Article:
Is Boom for Start-Ups over in Ireland?

Trends & challenges

by Piush Vaish

Technology industry employs over 105,000 people in various companies. It is responsible for 40 % of national total exports of Ireland. All of the top global technological companies have a significant Irish presence and home-grown sector employs over 30,000 people with total sales of over €2 billion per annum (ireland, 2015c).

Furthermore, Budget 2016 has a strong emphasis on indigenous sector with incentives on innovation and announcement of knowledge development box (KDB) (O’Connor, 2015). While presenting the budget, Minister of Finance, acknowledged that Ireland has an open economy and various international concerns regarding the global economic outlook. This blog intends to consider for the justification of various funding investments made by founders, family, friends, business angels, Banks, Enterprise Ireland, and Venture Capital. Is the funding rationalized in tech start-ups? It ascertains if the money is about to head for the doors.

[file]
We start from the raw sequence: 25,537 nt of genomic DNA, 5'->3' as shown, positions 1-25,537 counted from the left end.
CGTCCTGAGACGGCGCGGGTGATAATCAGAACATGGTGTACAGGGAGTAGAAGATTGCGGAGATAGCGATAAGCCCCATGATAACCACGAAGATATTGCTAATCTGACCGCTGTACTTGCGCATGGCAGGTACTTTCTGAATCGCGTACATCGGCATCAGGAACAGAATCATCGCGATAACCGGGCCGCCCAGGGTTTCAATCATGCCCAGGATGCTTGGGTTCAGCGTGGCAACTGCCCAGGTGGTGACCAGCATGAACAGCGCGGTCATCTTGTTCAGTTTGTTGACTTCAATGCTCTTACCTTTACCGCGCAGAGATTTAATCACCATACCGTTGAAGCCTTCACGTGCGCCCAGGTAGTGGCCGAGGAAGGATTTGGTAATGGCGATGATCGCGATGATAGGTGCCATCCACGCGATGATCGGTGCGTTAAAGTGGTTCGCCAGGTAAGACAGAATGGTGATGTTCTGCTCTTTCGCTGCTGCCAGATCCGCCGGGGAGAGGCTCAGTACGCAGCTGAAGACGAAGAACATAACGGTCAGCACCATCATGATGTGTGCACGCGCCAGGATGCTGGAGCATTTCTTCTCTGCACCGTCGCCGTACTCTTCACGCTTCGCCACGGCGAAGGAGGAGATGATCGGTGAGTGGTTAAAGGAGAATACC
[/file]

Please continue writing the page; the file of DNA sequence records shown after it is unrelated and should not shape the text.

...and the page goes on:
Figures released from on 3rd November, 2015 show that 1,185 tech start-ups were formed in Ireland last year. Almost 32% specialise in software consultancy and supply while 21% specialise in “other information service activities”. However, it shows a dis-proportionate spread in the country with 7 out of 10 start-ups opening in only 3 counties with Dublin 58% , Cork 8% and Galway 5%(McHugh, 2015).

Correspondingly, considering the new companies registered in 2014, the biggest increase came in real-estate sector, followed by construction and finance. While real estate and construction had 89% change compared to 2013, IT start-ups have less than 15 percent change(businessetc, 2015). It doesn’t fill with confidence considering this increase amounts to the biggest growth in IT start-ups company registration over the past 5 years.

Further examination at some of the ranges of funding options reveals a strong support for start-ups in Ireland. Personal Savings is the number one financing option to start one. Another way a start-up gets capital (also known as ‘love money’) is through friends, family and colleagues. In 2011, about 28,000 ‘Family, Friends and Colleagues’ provided at least €195 million to new businesses with mean investment amount to €26,000. Informal venture capital funds exceed formal venture capital funds with 5: 1 ratio. About 3,000 business angels invested approximately €80 million (Academy, 2013). The idea behind investing your own money and raising capital from friends and colleagues is that there is more bargaining power with financiers with a solid own capital investment.